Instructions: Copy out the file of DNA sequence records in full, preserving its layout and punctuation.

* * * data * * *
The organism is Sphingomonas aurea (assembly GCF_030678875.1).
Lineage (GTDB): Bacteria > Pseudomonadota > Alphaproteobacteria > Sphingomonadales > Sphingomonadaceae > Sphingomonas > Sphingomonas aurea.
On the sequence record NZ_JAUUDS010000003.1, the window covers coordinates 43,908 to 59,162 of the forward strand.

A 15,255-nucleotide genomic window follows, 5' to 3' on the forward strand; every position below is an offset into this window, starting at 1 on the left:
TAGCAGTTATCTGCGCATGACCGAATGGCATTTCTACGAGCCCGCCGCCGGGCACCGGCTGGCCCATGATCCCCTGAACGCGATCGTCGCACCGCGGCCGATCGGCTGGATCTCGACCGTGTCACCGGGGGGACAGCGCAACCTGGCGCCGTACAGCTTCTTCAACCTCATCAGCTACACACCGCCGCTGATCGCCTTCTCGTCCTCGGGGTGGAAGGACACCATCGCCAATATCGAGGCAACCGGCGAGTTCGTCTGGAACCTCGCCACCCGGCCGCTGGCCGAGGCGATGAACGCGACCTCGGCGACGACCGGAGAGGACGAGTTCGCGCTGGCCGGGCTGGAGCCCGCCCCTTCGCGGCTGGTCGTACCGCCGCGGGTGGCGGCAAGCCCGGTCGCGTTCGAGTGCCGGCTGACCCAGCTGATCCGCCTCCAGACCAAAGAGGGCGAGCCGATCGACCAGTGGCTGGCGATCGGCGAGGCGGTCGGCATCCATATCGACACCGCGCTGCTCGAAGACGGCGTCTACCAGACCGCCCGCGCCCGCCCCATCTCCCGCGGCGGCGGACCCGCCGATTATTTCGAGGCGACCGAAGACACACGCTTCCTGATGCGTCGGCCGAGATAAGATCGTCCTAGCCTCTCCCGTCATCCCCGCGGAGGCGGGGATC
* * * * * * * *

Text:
The organism is Sphingomonas aurea (assembly GCF_030678875.1).
Lineage (GTDB): Bacteria > Pseudomonadota > Alphaproteobacteria > Sphingomonadales > Sphingomonadaceae > Sphingomonas > Sphingomonas aurea.
On the sequence record NZ_JAUUDS010000003.1, the window covers coordinates 43,908 to 59,162 of the forward strand.

A 15,255-nucleotide genomic window follows, 5' to 3' on the forward strand; every position below is an offset into this window, starting at 1 on the left:
TAGCAGTTATCTGCGCATGACCGAATGGCATTTCTACGAGCCCGCCGCCGGGCACCGGCTGGCCCATGATCCCCTGAACGCGATCGTCGCACCGCGGCCGATCGGCTGGATCTCGACCGTGTCACCGGGGGGACAGCGCAACCTGGCGCCGTACAGCTTCTTCAACCTCATCAGCTACACACCGCCGCTGATCGCCTTCTCGTCCTCGGGGTGGAAGGACACCATCGCCAATATCGAGGCAACCGGCGAGTTCGTCTGGAACCTCGCCACCCGGCCGCTGGCCGAGGCGATGAACGCGACCTCGGCGACGACCGGAGAGGACGAGTTCGCGCTGGCCGGGCTGGAGCCCGCCCCTTCGCGGCTGGTCGTACCGCCGCGGGTGGCGGCAAGCCCGGTCGCGTTCGAGTGCCGGCTGACCCAGCTGATCCGCCTCCAGACCAAAGAGGGCGAGCCGATCGACCAGTGGCTGGCGATCGGCGAGGCGGTCGGCATCCATATCGACACCGCGCTGCTCGAAGACGGCGTCTACCAGACCGCCCGCGCCCGCCCCATCTCCCGCGGCGGCGGACCCGCCGATTATTTCGAGGCGACCGAAGACACACGCTTCCTGATGCGTCGGCCGAGATAAGATCGTCCTAGCCTCTCCCGTCATCCCCGCGGAGGCGGGGATC